Bipartisan resolution calls on the international community to restrict financing, until free and fair elections are held in Nicaragua.
By Juan Carlos Bow (Confidencial)
HAVANA TIMES – The United States Congress passed a resolution urging the Trump administration to increase sanctions against the Nicaraguan regime, which has “violated the human rights of its citizens” and committed “acts of corruption.”
The resolution, supported by congresspeople of the Republican and Democratic parties, demands that the US government “continue to apply pressure on the government of (Daniel) Ortega” and consider “additional sanctions” against corrupt officials who violate the human rights of the country’s citizens.
Nicaragua is one of the few national or international issues where both parties are in harmony, with nearly the entire Congress repudiating the Ortega regime.
The congressional resolution, passed on Monday, comes five days after the US Treasury Department imposed a sanction against the Nicaraguan National Police, the first institution of the state punished.
They also put sanctions on three top Police officials: General Luis Alberto Perez Olivas, head of the Directorate of Judicial Assistance, which controls the infamous El Chipote prison; Justo Pastor Urbina, head of the Police Special Operations; and Juan Alberto Valle Valle, head of the Managua Traffic Brigade Directorate.
The resolution “recognizes and supports the efforts of the United States government to promote democracy in Nicaragua and hold responsible for their actions corrupt officials and violators of human rights.”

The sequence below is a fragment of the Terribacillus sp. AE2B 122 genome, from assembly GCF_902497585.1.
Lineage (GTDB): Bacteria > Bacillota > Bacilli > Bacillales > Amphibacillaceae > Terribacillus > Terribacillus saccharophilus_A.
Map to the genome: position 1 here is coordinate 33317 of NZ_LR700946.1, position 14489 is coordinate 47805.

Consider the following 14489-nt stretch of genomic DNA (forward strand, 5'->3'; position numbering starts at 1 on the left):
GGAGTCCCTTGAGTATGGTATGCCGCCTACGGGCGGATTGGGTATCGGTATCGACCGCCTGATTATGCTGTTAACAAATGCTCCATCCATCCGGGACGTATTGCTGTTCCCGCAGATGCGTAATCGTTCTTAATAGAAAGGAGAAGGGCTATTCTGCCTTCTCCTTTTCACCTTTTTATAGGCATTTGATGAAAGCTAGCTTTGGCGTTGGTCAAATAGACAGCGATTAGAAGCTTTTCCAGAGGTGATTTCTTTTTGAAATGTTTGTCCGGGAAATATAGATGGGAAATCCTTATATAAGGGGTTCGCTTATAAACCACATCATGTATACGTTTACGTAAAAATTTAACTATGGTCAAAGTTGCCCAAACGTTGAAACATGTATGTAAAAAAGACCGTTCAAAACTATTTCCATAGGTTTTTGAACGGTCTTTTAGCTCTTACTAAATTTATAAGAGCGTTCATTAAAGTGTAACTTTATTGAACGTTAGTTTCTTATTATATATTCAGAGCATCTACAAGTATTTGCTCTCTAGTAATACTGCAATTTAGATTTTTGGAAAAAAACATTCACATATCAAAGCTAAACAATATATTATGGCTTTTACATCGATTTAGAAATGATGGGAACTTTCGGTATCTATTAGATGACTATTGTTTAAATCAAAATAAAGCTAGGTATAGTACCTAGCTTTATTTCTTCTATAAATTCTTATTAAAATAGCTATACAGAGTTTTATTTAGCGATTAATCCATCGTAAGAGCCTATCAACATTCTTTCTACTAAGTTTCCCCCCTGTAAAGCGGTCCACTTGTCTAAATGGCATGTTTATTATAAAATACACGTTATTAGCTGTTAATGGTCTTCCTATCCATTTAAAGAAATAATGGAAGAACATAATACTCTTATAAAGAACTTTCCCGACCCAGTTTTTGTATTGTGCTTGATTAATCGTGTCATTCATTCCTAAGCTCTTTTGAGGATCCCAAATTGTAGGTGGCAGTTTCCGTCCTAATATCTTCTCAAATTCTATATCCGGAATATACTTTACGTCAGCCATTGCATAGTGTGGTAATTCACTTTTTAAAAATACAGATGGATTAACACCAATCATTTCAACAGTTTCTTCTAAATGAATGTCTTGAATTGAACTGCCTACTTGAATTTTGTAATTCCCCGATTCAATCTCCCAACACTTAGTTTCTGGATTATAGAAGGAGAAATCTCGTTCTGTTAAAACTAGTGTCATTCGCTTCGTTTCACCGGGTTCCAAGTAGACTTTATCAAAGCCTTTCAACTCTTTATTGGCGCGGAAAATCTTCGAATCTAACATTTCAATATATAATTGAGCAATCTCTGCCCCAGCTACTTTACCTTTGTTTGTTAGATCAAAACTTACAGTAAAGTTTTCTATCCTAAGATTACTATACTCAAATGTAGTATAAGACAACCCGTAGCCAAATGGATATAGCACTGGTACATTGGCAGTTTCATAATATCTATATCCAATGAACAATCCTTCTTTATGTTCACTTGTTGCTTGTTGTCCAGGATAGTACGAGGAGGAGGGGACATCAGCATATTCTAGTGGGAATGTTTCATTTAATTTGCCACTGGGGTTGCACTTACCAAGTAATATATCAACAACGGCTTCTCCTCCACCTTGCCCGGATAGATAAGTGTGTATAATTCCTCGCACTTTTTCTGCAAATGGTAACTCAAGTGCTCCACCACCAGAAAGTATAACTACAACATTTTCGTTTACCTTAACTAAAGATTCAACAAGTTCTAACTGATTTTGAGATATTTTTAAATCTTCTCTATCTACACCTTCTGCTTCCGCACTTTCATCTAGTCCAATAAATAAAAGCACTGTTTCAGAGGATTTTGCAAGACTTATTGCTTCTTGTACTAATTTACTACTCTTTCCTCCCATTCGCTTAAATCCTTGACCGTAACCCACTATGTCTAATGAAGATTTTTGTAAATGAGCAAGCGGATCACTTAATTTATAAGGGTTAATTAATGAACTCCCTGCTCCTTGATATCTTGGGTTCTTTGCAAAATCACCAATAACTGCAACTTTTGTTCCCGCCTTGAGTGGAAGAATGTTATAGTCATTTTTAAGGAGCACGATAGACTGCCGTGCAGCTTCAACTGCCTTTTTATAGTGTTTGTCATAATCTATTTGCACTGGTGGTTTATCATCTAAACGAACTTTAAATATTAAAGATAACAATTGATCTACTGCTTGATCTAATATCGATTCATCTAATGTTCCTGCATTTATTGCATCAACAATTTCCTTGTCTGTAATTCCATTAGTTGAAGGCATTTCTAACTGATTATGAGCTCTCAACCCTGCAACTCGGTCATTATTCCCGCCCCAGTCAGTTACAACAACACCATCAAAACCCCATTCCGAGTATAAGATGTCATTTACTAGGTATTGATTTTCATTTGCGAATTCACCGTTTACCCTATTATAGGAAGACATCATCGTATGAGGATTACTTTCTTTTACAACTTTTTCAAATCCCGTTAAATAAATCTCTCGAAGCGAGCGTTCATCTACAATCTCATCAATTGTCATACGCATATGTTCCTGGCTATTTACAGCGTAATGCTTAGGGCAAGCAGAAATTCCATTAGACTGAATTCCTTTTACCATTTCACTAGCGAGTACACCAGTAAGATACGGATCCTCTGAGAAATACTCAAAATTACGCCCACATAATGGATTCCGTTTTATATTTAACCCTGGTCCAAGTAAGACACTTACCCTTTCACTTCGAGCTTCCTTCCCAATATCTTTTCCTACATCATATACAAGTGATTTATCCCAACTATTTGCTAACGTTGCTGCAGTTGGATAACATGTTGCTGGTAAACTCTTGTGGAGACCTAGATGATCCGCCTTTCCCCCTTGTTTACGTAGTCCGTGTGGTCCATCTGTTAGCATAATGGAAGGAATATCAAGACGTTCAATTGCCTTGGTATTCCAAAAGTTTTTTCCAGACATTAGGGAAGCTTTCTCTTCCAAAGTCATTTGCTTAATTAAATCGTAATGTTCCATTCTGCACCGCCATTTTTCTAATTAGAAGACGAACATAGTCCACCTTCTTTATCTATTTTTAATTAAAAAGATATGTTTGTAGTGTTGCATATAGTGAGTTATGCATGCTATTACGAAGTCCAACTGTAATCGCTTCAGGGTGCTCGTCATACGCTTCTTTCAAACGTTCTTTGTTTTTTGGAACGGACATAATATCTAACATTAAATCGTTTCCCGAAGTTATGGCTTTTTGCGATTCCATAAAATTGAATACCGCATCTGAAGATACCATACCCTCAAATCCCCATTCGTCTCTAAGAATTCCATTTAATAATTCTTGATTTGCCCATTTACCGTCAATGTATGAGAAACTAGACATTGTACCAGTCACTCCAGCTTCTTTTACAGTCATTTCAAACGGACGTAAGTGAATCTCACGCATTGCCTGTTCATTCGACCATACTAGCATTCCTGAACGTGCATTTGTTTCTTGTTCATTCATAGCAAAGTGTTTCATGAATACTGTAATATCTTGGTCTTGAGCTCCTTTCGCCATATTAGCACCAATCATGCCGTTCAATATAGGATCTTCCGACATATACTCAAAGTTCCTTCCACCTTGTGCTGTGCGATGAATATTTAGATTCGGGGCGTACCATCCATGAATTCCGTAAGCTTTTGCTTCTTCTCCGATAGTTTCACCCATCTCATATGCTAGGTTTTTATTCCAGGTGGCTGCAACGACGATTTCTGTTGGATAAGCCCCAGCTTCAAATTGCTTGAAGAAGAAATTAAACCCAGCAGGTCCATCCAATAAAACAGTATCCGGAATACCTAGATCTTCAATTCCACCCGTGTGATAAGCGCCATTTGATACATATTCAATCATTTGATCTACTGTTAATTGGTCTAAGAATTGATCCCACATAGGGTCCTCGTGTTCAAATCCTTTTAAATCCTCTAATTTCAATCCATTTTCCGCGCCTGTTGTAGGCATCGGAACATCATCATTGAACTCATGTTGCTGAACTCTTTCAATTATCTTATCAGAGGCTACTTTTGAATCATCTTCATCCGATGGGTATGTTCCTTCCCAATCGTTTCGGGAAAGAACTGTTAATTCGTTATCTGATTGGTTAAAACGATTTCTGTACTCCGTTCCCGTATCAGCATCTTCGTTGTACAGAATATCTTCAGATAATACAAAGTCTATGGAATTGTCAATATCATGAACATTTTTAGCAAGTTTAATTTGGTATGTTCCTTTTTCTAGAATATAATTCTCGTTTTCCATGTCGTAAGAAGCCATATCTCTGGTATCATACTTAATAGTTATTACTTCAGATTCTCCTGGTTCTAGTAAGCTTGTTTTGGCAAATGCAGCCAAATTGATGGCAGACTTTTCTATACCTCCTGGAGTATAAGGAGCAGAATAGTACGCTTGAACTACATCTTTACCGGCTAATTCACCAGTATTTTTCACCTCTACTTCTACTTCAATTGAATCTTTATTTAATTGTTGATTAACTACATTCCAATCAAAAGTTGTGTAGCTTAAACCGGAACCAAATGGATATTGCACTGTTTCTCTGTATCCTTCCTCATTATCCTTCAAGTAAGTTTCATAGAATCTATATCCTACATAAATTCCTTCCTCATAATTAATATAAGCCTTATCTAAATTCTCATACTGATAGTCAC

The National Police and the three commissioners joined the list which includes 18 officials punished by the United States – including the first lady and vice president, Rosario Murillo – and six sanctioned institutions, all linked to the businesses of the presidential family.
Congress also urges the “international community to restrict access to foreign financing,” until the Ortega dictatorship allows “free, fair and monitored elections by credible local and international observers.”
Regarding electoral reforms, the document urges the regime to “respect the constitutional rights of Nicaraguans” and implement “electoral reforms”, which include free, multiparty elections open to international observation.”
The bipartisan demand conforms with an agreement reached in March 2019, in the second attempt at national dialogue between the Ortega government and representatives of the Civic Alliance for Justice and Democracy and the Blue and White National Unity.
Freedom for political prisoners
Along the same lines, the Congressional resolution condemns the Nicaraguan Government for its “continuous breach” of the agreements within the Organization of American States (OAS).
The representatives demand the “immediate release of all political prisoners without conditions,” and the cessation of “all acts of violence, repression and intimidation against dissenting voices in Nicaragua.”
At least 61 Nicaraguans remain as political prisoners in the jails of the dictatorship, according to figures from organizations of their parents and relatives.
An initiative of two congressmen
The resolution was presented by two congressmen of the Western Hemisphere, Civil Security and Commerce subcommittee of the Foreign Affairs Committee of the Congress. The representatives were Albio Sires, a Democrat for New Jersey and president of the subcommittee, and Francis Rooney, a Republican for Florida.
In a joint statement, Sires said “this resolution condemns the system of repression of Daniel Ortega and expresses solidarity with those who have been persecuted by his regime.”
“(The resolution) makes it clear that until the Ortega government releases all political prisoners and implements electoral reforms that allow for truly free, fair and fully transparent elections, the United States government must work with its allies to increase even more the financial and political pressure on Ortega and his internal circle.”
Rooney said the regime will face more “international pressure and sanctions from the United States,” if it does not respect “human rights and allow free and fair elections.”